The newspaper account took pains to note that technically speaking, the men were not injured while working, and thus could not be covered by the Workmen’s Compensation Act. The workers who survived were compensated at half pay until they were fit to return to work. Nothing is mentioned regarding compensation for the remainder of the deceased.

An editorial in the June 5 edition of the Dawson Daily News expressed the hopeful opinion that the case study of this incident would make a significant contribution to the field of medicine. This wish was later fulfilled.

A case study was prepared by one of the survivors, who was a young physician from Toronto, employed by Yukon Gold. Dr. J.A.R. Glancy was touring the mining camps with one of the senior officials of the company when they stopped at 54 Hunker camp for lunch on that fateful day. He began exhibiting symptoms of botulism 26 hours later.

Dr. Glancy attended to the others afflicted until he was too sick to continue. His account was later published in the Canadian Medical Association Journal and described both his own illness (he was the most severely afflicted of the survivors), and those of 19 others who were stricken by the disease. The outbreak was a rarity in Canada. At the time, the mortality rate for botulism patients was around 60 per cent; in more recent times, better treatments and antitoxins have greatly improved the chances for survival.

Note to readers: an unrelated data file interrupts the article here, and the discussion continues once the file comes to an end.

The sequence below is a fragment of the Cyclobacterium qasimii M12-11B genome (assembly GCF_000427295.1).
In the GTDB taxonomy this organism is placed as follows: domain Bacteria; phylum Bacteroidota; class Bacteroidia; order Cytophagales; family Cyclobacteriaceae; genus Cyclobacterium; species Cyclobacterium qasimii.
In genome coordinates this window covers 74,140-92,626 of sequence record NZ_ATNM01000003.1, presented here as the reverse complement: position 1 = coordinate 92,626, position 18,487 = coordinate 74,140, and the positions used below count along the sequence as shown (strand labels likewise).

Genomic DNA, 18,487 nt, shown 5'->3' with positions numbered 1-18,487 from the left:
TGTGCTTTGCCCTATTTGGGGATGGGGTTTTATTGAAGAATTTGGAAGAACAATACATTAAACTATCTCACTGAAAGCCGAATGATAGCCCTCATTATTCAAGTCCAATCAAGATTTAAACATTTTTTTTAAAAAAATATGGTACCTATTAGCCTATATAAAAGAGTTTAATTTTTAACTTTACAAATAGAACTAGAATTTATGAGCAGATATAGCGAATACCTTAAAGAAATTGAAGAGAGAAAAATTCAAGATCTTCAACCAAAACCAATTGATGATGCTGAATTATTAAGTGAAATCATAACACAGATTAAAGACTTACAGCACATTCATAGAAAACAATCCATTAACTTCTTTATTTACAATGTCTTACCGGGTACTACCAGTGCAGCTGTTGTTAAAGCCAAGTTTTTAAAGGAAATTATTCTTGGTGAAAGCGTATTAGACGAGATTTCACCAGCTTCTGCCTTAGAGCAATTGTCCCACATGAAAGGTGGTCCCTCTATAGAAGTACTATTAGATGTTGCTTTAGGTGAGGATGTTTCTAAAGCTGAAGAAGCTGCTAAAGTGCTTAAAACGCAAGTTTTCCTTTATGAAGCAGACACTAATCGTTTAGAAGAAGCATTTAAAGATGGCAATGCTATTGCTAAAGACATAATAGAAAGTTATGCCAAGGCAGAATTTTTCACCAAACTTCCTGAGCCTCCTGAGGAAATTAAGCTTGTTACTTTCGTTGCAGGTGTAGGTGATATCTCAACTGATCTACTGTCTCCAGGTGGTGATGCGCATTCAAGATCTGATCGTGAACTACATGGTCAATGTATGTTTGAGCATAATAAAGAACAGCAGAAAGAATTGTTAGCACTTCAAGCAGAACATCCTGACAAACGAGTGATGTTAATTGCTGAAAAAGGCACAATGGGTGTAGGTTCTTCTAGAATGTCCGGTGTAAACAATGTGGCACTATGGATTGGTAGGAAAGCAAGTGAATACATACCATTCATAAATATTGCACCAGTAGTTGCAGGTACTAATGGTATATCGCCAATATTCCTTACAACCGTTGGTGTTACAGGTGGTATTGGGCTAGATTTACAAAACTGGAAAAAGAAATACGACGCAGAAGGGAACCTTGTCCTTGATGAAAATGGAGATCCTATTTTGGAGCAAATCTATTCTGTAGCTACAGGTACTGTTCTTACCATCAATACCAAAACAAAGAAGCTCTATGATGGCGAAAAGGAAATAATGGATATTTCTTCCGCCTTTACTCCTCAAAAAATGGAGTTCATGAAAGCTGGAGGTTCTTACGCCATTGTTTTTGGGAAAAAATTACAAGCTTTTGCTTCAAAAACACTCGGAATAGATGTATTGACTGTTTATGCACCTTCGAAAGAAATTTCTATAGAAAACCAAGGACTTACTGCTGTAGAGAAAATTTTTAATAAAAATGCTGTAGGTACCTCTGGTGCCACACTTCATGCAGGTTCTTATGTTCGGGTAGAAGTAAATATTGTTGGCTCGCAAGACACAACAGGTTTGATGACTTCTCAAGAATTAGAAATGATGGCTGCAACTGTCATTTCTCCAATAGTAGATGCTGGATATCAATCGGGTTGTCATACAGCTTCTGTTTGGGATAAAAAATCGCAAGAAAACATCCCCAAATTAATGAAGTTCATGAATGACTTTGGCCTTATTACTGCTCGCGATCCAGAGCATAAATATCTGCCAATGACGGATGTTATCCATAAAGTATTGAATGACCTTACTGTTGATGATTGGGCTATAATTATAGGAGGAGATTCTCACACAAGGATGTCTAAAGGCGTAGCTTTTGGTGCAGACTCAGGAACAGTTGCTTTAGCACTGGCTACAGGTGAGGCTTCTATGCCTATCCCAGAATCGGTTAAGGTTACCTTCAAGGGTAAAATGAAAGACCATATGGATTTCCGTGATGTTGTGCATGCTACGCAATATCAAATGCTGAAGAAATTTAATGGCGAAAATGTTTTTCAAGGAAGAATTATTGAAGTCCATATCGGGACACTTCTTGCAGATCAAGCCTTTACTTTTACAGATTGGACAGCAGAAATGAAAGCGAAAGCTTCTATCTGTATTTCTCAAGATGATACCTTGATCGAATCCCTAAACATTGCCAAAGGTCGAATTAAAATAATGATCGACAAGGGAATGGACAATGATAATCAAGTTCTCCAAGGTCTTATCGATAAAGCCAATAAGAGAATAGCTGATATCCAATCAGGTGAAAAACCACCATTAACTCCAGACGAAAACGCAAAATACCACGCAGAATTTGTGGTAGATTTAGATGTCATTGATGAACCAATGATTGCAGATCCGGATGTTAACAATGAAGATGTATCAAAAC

The outbreak of botulism at Hunker Creek may have been the largest ever recorded in Canada. Over the next 30 years, only a few isolated cases were recorded, with a second outbreak killing three Yukoners in 1940. The incidence of botulism was extremely low in Canada, much lower in fact than in the United States.

Michael Gates is Yukon’s first Story Laureate. His latest book, “Hollywood in the Klondike,” is now available in Whitehorse stores. You can contact him at